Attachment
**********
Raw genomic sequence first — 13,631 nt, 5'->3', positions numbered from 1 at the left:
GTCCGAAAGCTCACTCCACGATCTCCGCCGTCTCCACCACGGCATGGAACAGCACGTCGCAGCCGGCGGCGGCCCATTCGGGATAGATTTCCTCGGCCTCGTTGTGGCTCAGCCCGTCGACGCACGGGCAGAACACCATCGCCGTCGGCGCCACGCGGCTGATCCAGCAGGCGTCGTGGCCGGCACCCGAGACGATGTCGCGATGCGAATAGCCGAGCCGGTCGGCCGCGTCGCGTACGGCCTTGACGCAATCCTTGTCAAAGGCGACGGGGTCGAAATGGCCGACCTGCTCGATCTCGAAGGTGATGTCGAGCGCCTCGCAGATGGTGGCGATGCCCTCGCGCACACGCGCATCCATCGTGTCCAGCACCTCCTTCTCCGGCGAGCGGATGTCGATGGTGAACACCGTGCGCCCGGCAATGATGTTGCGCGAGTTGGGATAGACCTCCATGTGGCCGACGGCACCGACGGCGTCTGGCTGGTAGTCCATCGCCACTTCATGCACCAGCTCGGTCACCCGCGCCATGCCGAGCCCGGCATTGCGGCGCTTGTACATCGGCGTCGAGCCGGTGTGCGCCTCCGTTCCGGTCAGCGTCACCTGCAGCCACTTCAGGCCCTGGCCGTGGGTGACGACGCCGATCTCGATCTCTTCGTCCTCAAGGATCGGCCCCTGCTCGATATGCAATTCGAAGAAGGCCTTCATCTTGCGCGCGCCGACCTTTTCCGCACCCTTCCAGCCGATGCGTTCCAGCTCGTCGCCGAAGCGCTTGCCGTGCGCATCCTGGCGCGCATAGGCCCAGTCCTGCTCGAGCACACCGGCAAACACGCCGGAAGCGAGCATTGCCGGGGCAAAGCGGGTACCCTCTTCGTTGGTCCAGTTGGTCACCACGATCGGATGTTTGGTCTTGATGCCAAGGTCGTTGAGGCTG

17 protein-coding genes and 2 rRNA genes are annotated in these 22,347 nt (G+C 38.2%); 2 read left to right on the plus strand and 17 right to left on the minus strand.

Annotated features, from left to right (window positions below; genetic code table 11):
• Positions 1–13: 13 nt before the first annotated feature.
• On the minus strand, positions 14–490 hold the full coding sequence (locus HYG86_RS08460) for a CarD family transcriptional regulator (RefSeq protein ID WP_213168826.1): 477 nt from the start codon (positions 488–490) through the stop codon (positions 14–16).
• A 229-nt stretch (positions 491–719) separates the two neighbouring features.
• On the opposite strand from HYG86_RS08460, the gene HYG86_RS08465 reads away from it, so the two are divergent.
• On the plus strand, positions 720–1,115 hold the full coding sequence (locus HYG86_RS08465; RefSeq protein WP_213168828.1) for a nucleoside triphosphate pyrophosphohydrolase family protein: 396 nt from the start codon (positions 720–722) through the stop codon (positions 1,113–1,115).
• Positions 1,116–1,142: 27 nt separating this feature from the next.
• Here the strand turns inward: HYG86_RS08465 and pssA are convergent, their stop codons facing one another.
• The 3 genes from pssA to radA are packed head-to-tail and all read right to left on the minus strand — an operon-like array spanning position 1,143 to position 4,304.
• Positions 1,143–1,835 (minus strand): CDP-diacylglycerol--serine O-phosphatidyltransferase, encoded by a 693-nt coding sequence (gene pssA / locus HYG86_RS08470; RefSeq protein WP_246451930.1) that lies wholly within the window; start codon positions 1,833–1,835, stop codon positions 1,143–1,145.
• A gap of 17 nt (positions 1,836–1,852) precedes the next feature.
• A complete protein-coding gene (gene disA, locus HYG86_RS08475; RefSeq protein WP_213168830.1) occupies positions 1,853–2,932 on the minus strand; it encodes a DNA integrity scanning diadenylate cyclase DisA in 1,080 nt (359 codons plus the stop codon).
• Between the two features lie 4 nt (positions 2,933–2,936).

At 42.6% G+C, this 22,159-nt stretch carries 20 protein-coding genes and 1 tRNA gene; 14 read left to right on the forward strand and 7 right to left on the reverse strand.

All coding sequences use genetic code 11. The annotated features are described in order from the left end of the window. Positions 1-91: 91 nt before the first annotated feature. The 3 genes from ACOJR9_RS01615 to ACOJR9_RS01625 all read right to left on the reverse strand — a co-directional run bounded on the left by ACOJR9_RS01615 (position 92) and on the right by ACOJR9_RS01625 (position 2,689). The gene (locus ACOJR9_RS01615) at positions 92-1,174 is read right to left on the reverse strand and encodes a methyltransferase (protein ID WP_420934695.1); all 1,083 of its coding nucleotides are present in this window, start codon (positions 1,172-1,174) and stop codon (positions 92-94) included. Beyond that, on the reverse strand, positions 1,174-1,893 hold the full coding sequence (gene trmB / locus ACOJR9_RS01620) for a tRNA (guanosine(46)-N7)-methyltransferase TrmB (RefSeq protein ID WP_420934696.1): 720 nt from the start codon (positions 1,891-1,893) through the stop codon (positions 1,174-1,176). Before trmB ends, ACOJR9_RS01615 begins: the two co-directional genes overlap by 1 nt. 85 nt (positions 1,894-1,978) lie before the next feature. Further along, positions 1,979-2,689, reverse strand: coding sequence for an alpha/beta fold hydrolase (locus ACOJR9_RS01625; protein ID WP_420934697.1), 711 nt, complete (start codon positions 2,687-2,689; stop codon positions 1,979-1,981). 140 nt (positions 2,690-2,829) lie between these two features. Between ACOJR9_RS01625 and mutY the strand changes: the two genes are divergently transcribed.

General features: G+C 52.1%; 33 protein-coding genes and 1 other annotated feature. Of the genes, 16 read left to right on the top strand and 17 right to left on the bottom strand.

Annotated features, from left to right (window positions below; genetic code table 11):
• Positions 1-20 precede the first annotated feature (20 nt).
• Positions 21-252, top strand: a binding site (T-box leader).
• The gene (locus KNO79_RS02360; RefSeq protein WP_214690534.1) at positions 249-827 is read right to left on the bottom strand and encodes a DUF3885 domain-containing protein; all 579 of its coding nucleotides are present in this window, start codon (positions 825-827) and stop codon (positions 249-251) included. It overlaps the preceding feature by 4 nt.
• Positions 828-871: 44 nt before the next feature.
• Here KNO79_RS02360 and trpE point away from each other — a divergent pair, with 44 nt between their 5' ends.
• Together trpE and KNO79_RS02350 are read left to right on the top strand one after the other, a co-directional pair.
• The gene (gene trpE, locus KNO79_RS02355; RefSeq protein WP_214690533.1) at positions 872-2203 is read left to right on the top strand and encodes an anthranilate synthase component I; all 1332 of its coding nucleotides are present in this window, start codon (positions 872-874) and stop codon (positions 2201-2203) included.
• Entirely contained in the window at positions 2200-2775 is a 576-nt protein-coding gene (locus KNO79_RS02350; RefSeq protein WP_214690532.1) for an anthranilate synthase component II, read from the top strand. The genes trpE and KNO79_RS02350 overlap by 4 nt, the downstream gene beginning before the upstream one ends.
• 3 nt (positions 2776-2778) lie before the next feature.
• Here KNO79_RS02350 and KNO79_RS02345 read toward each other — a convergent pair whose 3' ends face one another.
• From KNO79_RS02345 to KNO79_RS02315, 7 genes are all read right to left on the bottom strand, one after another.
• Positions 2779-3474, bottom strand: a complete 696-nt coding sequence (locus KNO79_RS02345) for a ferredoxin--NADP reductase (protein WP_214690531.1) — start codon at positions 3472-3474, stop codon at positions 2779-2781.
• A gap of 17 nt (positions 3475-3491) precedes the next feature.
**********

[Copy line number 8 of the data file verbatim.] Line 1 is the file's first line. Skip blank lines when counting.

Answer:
• On the opposite strand from HYG86_RS08460, the gene HYG86_RS08465 reads away from it, so the two are divergent.